It seems the team that created the world’s first lab-grown hamburger has achieved another milestone that could help usher in a post-industrial meat era.
Mosa Meat announced today they have achieved an 80x reduction in the cost of the growth medium for their lab-grown meat. According to the announcement, the achievement was driven by the company’s “Media Optimisation” team.
Mosa Meat is famously founded by Mark Post and Peter Verstrate, the same Dutch research team that created the world’s first cultured meat in 2013. A nascent cultured meat industry has sprung up since those early days and now, as the world’s industrial meat supply comes under increasing strain, the same team that brought us the $325,000 hamburger is working towards achieving a scale of production that could one day match that of the industrial meat processing world.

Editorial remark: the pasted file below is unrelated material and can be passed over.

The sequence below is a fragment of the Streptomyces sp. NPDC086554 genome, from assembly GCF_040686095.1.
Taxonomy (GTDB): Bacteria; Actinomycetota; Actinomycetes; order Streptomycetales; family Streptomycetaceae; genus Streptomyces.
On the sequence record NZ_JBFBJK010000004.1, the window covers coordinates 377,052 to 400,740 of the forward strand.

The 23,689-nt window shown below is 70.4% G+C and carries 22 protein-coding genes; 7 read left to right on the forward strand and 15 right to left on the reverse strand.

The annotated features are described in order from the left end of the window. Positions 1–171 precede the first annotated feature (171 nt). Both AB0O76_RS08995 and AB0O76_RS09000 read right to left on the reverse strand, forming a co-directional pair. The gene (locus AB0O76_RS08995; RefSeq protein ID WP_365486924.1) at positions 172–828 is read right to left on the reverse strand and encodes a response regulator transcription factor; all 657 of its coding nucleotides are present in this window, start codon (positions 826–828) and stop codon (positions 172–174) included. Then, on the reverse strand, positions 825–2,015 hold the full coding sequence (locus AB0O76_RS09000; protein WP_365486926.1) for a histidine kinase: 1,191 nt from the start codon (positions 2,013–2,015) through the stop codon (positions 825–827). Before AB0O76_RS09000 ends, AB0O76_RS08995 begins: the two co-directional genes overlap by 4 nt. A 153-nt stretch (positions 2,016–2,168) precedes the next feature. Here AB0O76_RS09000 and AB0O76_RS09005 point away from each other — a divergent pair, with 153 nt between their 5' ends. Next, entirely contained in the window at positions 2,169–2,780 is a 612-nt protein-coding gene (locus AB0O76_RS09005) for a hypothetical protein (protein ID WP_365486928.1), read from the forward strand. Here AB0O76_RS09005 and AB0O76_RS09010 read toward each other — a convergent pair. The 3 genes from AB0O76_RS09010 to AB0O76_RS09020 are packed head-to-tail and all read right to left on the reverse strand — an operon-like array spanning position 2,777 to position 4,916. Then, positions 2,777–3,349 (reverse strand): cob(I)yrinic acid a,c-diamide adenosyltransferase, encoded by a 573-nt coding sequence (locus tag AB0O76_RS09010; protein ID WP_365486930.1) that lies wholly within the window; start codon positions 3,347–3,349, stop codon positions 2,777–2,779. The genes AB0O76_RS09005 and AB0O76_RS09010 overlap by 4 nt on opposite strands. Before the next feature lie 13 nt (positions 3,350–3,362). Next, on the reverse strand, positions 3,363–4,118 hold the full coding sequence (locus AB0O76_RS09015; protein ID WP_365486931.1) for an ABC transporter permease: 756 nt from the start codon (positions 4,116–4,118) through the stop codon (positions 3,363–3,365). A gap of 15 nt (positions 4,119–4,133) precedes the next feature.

To achieve that scale, one of the key gating factors will be a reduction in the cost of the growth medium, the nutrient “soup” that feeds the animal cells so they can replicate. Part of that transition is to move away from FBS (Fetal Bovine Serum), something Mosa announced they had achieved last year. FBS is the standard growth medium used by the cultured meat industry, but it is both expensive and seen as inhumane since it is gathered from the blood of pregnant dairy cows at slaughter.
With the reduction in cost of growth medium and the launch of a new pilot production plant, Mosa Meat is attempting to build a foundation to produce cultured meat at a price closer to that of Big Mac than that famous first burger created in a lab almost 10 years ago. This vision of a scalable cultured meat future is a large reason why the company was able to raise an additional €5 million earlier this month from Bell Food Group, further upping the investment by one of the largest meat processors in Europe.